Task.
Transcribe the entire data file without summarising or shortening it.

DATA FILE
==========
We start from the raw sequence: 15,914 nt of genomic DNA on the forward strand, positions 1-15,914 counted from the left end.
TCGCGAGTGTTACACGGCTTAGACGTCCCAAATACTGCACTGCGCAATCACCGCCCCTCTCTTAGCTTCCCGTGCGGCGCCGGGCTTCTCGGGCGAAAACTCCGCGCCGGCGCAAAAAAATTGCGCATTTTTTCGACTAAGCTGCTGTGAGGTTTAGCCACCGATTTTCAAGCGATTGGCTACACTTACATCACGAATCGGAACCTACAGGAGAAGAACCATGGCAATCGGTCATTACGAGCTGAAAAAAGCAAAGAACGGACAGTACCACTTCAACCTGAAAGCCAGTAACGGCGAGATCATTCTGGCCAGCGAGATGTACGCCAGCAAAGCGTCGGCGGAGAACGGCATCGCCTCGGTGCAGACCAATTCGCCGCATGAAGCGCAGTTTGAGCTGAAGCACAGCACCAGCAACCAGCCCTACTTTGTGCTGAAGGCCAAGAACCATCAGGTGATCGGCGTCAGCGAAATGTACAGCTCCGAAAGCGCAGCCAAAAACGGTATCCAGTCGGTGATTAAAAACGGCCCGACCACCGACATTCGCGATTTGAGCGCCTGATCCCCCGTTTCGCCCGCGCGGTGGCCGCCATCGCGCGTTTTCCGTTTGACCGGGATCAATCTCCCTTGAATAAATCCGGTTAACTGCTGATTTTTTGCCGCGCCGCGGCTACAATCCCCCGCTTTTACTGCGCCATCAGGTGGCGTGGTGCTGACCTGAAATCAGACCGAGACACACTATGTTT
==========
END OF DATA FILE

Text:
We start from the raw sequence: 15,914 nt of genomic DNA on the forward strand, positions 1-15,914 counted from the left end.
TCGCGAGTGTTACACGGCTTAGACGTCCCAAATACTGCACTGCGCAATCACCGCCCCTCTCTTAGCTTCCCGTGCGGCGCCGGGCTTCTCGGGCGAAAACTCCGCGCCGGCGCAAAAAAATTGCGCATTTTTTCGACTAAGCTGCTGTGAGGTTTAGCCACCGATTTTCAAGCGATTGGCTACACTTACATCACGAATCGGAACCTACAGGAGAAGAACCATGGCAATCGGTCATTACGAGCTGAAAAAAGCAAAGAACGGACAGTACCACTTCAACCTGAAAGCCAGTAACGGCGAGATCATTCTGGCCAGCGAGATGTACGCCAGCAAAGCGTCGGCGGAGAACGGCATCGCCTCGGTGCAGACCAATTCGCCGCATGAAGCGCAGTTTGAGCTGAAGCACAGCACCAGCAACCAGCCCTACTTTGTGCTGAAGGCCAAGAACCATCAGGTGATCGGCGTCAGCGAAATGTACAGCTCCGAAAGCGCAGCCAAAAACGGTATCCAGTCGGTGATTAAAAACGGCCCGACCACCGACATTCGCGATTTGAGCGCCTGATCCCCCGTTTCGCCCGCGCGGTGGCCGCCATCGCGCGTTTTCCGTTTGACCGGGATCAATCTCCCTTGAATAAATCCGGTTAACTGCTGATTTTTTGCCGCGCCGCGGCTACAATCCCCCGCTTTTACTGCGCCATCAGGTGGCGTGGTGCTGACCTGAAATCAGACCGAGACACACTATGTTT